The Bird with the Crystal Plumage (1970) Review

The directorial debut of Dario Argento (Suspiria, Deep Red), The Bird with the Crystal Plumage not only redefined the giallo, a genre which had been around since Mario Bava made The Girl Who Knew Too Much in 1963. It also marked the arrival of a filmmaker who would leave a large mark on horror films in general.

A killer is stalking the women of Rome. Sam Dalmas (Tony Musante, The Last Run, Judgment: the Court Martial of Lieutenant William Calley) doesn’t care though, he’s getting paid for a book he wrote and going back to New York. That is until he sees the killer attacking Monica Ranieri’s (Eva Renzi, Funeral in Berlin, Night of the Assassin) in her husband Alberto’s (Umberto Raho, My Name is Pecos, The Long Hair of Death) art gallery. Inspector Morosini (Enrico Maria Salerno, Night Train Murders, Candy) is unsure if he’s a witness or the killer. Either way he orders his passport confiscated.

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Now stuck in Rome, Sam grows sick of the cops’ inability to solve the case and starts doing his own investigation. That puts not only his own life but that of his girlfriend Julia (Suzy Kendall, Fräulein Doktor, In the Devil’s Garden) in danger.

Argento had made his name as a writer of westerns and action films, and I don’t think anyone was expecting the stylish thriller that he delivered. The Bird with the Crystal Plumage doesn’t have the elaborate camerawork he would become known for, but one can see the roots of them and his exceptional sense of the visual. Scenes like the opening shot of the black-gloved killer perusing his collection of knives, the assault that Sam witnesses, a nighttime chase through a bus depot and the killer trying to hack through a door to get to Julia all stand out.

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The attack on a woman wearing only a see-through nightgown and panties foreshadows another, more controversial, of the director’s trademarks. The targets of the killer are nude or near-nude women, and the sexualizing of the violence. Here, the victim’s nightgown is sliced open and panties cut off before she’s killed. And, as would also be the case in his later films, Argento’s hands stand in for those of The Bird with the Crystal Plumage’s killer.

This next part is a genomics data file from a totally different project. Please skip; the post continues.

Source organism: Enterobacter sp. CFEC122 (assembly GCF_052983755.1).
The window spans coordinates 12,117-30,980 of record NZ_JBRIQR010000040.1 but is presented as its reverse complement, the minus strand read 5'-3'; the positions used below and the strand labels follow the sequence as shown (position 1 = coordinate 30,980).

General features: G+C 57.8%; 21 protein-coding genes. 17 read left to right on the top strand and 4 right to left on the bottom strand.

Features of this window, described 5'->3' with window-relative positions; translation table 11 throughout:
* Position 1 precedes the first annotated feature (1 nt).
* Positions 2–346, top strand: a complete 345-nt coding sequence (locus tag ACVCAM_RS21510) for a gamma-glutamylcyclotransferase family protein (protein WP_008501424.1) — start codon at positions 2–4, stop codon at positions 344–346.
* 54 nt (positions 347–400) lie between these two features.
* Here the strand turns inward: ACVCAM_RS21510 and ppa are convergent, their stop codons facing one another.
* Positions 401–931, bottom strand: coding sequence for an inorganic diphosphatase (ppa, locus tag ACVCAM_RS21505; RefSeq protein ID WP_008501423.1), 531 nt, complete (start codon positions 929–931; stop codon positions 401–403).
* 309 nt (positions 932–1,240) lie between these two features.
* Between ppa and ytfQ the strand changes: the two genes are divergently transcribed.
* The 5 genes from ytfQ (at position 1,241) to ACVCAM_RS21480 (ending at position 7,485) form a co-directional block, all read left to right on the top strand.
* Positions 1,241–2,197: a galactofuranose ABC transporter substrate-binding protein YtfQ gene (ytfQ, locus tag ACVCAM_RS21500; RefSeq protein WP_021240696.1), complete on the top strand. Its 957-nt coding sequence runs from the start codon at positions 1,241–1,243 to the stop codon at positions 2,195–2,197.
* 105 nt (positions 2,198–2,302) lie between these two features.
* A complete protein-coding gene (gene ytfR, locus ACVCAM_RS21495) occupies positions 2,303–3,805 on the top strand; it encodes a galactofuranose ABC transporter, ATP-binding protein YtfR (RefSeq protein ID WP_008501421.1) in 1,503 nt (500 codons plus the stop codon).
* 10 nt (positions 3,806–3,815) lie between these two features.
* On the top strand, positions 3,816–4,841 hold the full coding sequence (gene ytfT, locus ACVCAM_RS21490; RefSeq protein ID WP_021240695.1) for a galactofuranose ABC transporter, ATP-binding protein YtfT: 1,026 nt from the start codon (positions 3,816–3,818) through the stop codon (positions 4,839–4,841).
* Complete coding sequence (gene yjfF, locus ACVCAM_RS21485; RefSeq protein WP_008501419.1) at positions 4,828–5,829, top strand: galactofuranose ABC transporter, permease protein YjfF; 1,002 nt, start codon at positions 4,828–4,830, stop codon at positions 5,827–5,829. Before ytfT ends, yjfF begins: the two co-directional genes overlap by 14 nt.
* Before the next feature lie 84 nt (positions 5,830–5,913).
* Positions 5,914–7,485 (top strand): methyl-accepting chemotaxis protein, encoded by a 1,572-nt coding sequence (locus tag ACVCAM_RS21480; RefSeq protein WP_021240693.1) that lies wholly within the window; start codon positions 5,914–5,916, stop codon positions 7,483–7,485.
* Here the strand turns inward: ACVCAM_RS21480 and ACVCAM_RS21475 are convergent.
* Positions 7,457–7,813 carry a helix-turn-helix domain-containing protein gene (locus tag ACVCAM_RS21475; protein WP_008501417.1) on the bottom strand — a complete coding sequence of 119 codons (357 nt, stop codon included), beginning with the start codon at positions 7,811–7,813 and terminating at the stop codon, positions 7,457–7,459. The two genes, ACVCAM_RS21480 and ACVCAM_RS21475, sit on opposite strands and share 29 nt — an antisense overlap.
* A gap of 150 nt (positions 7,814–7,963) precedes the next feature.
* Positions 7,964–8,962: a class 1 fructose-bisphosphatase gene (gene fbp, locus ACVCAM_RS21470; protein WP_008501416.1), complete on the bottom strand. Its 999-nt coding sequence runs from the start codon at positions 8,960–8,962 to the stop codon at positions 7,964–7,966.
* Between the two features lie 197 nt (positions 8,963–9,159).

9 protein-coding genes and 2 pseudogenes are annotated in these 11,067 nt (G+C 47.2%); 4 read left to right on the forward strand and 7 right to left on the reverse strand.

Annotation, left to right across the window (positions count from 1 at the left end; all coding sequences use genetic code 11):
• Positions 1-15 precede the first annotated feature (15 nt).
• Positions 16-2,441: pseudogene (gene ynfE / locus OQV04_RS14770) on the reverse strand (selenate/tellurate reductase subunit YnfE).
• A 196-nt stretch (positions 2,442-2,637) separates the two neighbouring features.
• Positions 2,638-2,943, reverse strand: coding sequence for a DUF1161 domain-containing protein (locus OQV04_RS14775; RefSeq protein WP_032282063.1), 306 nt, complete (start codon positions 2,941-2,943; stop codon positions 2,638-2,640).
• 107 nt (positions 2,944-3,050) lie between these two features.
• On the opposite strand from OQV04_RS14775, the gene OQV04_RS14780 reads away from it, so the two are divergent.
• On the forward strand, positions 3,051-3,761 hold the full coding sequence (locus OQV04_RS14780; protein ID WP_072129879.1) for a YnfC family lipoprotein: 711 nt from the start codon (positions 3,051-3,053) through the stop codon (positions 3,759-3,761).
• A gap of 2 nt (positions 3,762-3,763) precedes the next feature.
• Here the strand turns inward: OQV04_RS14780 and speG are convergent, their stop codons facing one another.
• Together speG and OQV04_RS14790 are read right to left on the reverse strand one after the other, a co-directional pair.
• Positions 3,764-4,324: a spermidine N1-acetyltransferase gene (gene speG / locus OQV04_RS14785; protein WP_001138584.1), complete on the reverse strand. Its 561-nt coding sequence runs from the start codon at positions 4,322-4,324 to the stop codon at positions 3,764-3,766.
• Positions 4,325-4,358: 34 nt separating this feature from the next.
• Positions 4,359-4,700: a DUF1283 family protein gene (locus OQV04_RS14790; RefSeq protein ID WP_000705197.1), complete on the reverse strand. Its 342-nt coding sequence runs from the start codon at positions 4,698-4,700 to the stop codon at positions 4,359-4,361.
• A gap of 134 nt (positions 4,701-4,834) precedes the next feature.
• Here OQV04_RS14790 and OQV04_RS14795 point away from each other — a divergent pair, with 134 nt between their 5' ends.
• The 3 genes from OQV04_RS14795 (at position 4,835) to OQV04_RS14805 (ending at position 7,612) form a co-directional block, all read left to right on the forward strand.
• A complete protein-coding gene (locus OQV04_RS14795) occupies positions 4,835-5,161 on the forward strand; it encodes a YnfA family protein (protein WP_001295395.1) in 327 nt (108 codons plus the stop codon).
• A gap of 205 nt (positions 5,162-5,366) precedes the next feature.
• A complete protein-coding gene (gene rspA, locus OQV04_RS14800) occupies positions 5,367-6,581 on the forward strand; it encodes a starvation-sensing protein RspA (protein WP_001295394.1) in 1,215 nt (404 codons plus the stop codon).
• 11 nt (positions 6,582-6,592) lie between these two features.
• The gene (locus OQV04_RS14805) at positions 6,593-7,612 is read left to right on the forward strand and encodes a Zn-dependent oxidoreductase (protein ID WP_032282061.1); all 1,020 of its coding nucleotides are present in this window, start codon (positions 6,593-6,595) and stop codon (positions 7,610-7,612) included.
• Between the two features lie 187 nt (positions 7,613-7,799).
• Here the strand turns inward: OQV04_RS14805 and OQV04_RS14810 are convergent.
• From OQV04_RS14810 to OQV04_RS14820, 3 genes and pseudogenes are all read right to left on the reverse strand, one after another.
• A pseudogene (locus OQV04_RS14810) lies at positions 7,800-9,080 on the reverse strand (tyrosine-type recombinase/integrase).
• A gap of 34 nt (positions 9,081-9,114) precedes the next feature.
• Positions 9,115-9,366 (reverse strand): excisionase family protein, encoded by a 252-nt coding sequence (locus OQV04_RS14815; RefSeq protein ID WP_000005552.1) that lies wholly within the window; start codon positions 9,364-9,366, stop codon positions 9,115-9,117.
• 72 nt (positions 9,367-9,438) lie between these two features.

The Bird with the Crystal Plumage does differ from Argento’s later films in one significant way, however. There is the usual collection of odd characters, a stuttering pimp (Gildo Di Marco, Trinity Is Still My Name), an artist who eats cats (Mario Adorf, Major Dundee, What Have They Done to Your Daughters? ), etc. But the plot itself is fairly straightforward, mostly revolving around something Sam saw, but his mind is repressing for some reason. There are none of the far-fetched elements of his later films, such as Opera’s murderous murder of crows, or the straight razor-wielding chimp from Phenomena.

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Fifty-two years after the release of The Bird with the Crystal Plumage its final reveal has become a bit of a cliché but at the time, and even when I first saw it, it was still fairly novel. And it’s well enough done that someone seeing it for the first time probably won’t see it coming if they’ve managed to avoid reading about it.

Having previously released it on Blu-ray, Arrow Video is now bringing The Bird with the Crystal Plumage to 4K UHD on July 26th with a limited edition loaded with extras that would double the length of this review to list. You can read them all on Arrow’s website. I’m not certain, but I assume it will probably turn up on Arrow’s streaming service at some point as well. One way or the other, it’s essential viewing if you haven’t already seen it.

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Our Score
Where to watch The Bird with the Crystal Plumage

2 thoughts on “The Bird with the Crystal Plumage (1970) Review”

  1. The single one Argento movie that I somehow never got around to watch, believe it or not. Thanks for the review (and the reminder)

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